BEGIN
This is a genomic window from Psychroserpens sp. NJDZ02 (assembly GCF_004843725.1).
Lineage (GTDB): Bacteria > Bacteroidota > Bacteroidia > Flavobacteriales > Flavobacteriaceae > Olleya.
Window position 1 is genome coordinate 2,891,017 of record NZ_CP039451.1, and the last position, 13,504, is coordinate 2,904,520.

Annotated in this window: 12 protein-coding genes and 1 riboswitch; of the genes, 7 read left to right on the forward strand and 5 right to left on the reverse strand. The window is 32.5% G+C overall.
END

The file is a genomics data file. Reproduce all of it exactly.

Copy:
This is a genomic window from Psychroserpens sp. NJDZ02 (assembly GCF_004843725.1).
Lineage (GTDB): Bacteria > Bacteroidota > Bacteroidia > Flavobacteriales > Flavobacteriaceae > Olleya.
Window position 1 is genome coordinate 2,891,017 of record NZ_CP039451.1, and the last position, 13,504, is coordinate 2,904,520.

Annotated in this window: 12 protein-coding genes and 1 riboswitch; of the genes, 7 read left to right on the forward strand and 5 right to left on the reverse strand. The window is 32.5% G+C overall.